What were the key efficacy results?

At SABCS 2021 we saw the initial results from EMERALD, which demonstrated that elacestrant was superior to standard endocrine therapy in terms of PFS. At SABCS 2022, results by prior CDK4/6 inhibitor [were presented and] the reason for this is if we look at the [Kaplan-Meier] curves in the clinical trial, we see that there’s an initial drop in both arms and then separation between elacestrant and standard endocrine therapy. The initial drop is likely because of endocrine-resistant disease. The question is: Can you identify a subgroup that has endocrine-sensitive disease because in that setting, you’ll see benefit with a novel endocrine agent vs standard endocrine therapy.

Prior use of a CDK4/6 inhibitor was used as a surrogate marker for endocrine-sensitive disease, and you could see that the prior CDK4/6 inhibitor duration was associated with benefit with elacestrant in terms of PFS, whether you look at median PFS or PFS rate at 6 months, 12 months, and 18 months.

For example, for patients who had received prior CDK4/6 inhibitor for 12 or more months the median PFS was more than 8 months with elacestrant in patients with ESR1-mutant tumors compared with close to 2 months with standard endocrine therapy. [This was] a clear improvement in PFS that’s clinically meaningful and statistically significant.

What safety data are important to note especially given that these patients were so heavily pretreated?

Nausea is the most common adverse effect with elacestrant, but the use of an antiemetic regimen is quite low—the majority of the patients do not need any antinausea medications. Also, the percentage of patients who discontinue treatment due to adverse effect is very low, in single digits. Most of the patients can take elacestrant without needing additional medications.

As elacestrant is the only oral SERD with phase 3 data right now, what does this data mean for the future of oral SERDs in this population?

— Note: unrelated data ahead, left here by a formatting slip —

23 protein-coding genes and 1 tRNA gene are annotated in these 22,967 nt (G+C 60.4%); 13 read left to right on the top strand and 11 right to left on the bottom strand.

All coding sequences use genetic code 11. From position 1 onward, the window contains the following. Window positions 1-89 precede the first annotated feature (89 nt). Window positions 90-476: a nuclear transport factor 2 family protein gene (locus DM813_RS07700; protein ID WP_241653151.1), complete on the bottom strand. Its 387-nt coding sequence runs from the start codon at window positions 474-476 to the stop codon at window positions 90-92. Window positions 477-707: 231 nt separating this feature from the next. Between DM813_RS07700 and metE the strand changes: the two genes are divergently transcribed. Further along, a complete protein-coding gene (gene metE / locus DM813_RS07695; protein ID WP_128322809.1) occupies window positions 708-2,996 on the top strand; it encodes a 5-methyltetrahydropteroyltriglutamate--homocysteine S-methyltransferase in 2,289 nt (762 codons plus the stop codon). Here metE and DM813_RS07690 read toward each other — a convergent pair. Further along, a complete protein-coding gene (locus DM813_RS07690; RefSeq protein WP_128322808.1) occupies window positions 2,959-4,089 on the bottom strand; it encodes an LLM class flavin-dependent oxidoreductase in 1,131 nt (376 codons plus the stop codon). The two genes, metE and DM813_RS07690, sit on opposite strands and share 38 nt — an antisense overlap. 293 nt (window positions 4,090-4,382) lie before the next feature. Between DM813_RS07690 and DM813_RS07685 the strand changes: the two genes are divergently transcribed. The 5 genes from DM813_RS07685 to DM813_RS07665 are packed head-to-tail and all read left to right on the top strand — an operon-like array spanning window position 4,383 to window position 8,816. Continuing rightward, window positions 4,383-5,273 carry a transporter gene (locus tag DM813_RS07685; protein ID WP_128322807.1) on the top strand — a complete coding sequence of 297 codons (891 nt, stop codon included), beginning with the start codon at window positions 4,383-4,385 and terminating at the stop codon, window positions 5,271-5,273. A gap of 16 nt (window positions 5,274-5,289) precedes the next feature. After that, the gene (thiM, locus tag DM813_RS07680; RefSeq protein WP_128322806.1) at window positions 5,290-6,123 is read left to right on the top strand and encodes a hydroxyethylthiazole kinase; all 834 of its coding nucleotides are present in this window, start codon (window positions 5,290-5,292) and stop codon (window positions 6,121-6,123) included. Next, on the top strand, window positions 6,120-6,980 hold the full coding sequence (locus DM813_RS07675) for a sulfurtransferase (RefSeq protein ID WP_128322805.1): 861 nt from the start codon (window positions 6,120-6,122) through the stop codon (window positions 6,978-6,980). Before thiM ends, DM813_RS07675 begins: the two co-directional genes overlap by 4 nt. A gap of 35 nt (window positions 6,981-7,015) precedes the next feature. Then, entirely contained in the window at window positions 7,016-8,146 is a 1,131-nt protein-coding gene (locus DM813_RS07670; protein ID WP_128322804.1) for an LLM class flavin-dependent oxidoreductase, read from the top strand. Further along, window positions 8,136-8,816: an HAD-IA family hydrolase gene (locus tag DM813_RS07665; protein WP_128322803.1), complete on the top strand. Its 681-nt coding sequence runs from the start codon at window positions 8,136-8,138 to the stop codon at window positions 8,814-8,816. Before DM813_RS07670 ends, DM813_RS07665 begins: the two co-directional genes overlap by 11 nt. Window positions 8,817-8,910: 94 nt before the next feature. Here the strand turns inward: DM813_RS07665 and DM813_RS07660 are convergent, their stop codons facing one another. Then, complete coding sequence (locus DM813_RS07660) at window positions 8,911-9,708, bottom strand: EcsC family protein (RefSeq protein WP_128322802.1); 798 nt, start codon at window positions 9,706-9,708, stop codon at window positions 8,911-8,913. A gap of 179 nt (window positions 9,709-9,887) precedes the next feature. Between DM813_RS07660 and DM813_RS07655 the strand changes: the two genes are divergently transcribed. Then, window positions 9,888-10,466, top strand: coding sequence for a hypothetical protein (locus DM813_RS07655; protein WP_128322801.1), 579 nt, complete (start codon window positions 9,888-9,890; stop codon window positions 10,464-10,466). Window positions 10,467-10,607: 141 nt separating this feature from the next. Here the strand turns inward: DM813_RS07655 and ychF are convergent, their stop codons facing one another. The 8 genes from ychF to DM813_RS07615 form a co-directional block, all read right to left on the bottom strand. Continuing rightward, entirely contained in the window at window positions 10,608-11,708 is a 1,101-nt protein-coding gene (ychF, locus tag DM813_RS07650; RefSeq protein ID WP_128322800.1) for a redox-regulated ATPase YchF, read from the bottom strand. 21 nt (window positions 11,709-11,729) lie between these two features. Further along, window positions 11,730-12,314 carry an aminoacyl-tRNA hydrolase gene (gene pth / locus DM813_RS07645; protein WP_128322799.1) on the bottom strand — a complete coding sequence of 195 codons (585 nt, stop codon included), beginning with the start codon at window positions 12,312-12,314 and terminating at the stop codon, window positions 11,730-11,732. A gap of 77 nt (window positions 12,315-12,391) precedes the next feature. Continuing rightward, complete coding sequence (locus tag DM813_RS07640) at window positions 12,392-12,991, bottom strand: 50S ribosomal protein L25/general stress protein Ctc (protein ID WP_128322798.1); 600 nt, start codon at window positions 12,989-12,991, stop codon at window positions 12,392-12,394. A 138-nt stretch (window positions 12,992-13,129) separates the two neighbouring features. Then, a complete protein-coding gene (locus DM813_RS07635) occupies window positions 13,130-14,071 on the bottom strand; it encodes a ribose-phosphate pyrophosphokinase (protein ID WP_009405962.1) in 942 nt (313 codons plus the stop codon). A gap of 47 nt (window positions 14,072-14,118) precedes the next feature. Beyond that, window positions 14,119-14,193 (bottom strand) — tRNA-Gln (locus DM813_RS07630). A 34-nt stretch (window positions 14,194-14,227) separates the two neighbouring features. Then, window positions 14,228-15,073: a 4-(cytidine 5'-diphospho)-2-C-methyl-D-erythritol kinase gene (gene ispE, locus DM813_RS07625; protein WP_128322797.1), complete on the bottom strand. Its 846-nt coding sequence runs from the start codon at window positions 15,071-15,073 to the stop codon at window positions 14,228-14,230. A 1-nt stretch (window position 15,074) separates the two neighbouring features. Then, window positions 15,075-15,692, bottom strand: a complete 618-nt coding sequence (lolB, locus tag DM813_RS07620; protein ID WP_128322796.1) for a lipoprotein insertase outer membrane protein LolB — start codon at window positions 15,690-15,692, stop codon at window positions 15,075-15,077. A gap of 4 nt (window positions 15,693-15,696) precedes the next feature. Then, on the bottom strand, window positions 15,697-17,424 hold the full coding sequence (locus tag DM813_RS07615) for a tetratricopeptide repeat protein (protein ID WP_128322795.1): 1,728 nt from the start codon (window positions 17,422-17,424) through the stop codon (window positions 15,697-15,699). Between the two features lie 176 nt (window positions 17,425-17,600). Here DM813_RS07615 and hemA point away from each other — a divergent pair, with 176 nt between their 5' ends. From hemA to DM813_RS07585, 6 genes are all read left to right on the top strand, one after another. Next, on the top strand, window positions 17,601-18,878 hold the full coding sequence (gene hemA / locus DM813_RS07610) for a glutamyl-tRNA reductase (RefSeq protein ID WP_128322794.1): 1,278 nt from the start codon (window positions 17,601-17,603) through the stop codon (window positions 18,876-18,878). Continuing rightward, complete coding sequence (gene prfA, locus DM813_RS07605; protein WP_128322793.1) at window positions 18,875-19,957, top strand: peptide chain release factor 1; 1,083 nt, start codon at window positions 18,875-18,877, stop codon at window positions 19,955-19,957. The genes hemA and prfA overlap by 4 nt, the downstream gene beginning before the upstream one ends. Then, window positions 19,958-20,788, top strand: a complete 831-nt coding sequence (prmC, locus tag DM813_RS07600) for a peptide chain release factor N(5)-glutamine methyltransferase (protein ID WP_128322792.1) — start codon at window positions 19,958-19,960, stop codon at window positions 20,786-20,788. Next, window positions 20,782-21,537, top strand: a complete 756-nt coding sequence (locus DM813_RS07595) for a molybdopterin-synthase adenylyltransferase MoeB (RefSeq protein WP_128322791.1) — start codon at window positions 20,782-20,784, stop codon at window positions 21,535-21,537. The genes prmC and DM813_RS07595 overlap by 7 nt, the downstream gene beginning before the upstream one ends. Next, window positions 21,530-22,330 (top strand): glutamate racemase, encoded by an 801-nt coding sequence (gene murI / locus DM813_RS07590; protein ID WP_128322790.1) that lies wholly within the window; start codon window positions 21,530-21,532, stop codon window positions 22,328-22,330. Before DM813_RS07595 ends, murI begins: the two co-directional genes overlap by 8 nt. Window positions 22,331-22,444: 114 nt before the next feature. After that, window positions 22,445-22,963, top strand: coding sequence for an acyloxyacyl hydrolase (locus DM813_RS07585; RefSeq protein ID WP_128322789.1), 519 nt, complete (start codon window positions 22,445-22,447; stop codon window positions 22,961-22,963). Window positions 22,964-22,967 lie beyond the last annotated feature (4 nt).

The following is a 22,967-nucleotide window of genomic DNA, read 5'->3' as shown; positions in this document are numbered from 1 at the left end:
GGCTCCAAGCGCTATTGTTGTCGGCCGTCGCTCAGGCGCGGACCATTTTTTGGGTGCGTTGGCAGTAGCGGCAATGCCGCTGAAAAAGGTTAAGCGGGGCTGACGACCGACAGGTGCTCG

EMERALD was the first trial which evaluated the novel oral SERD elacestrant in the phase 3 setting; the trial overall was positive, and a [new drug application] has been filed for approval of elacestrant for patients with metastatic hormone receptor–positive breast cancer. There are other oral SERDs in development as well.

If elacestrant is approved by the FDA for patients with metastatic hormone receptor–positive breast cancer, there are 2 important points that would need to be noted. The first is that elacestrant was evaluated as a single agent; for the appropriate patient you could use elacestrant in this setting as per the FDA label. Second is that a lesser strength is given as an oral therapy [whereas] fulvestrant is given as an intramuscular shot. [Elacestrant] provides an oral option for patients in this setting and there’s interest in developing combination-based therapy. Wherever fulvestrant is used be it single agent or combination one could potentially see that being replaced by oral SERDs such as elacestrant.

Reference

Bardia A, Bidard FC, Neven P, et al. EMERALD phase 3 trial of elacestrant versus standard of care endocrine therapy in patients with ER+/HER2- metastatic breast cancer: updated results by duration of prior CDK4/6i in metastatic setting. Presented at 2022 San Antonio Breast Cancer Symposium; December 6-10, 2022; San Antonio, TX.

Funding supported by Stemline Therapeutics. Content independently developed by OncLive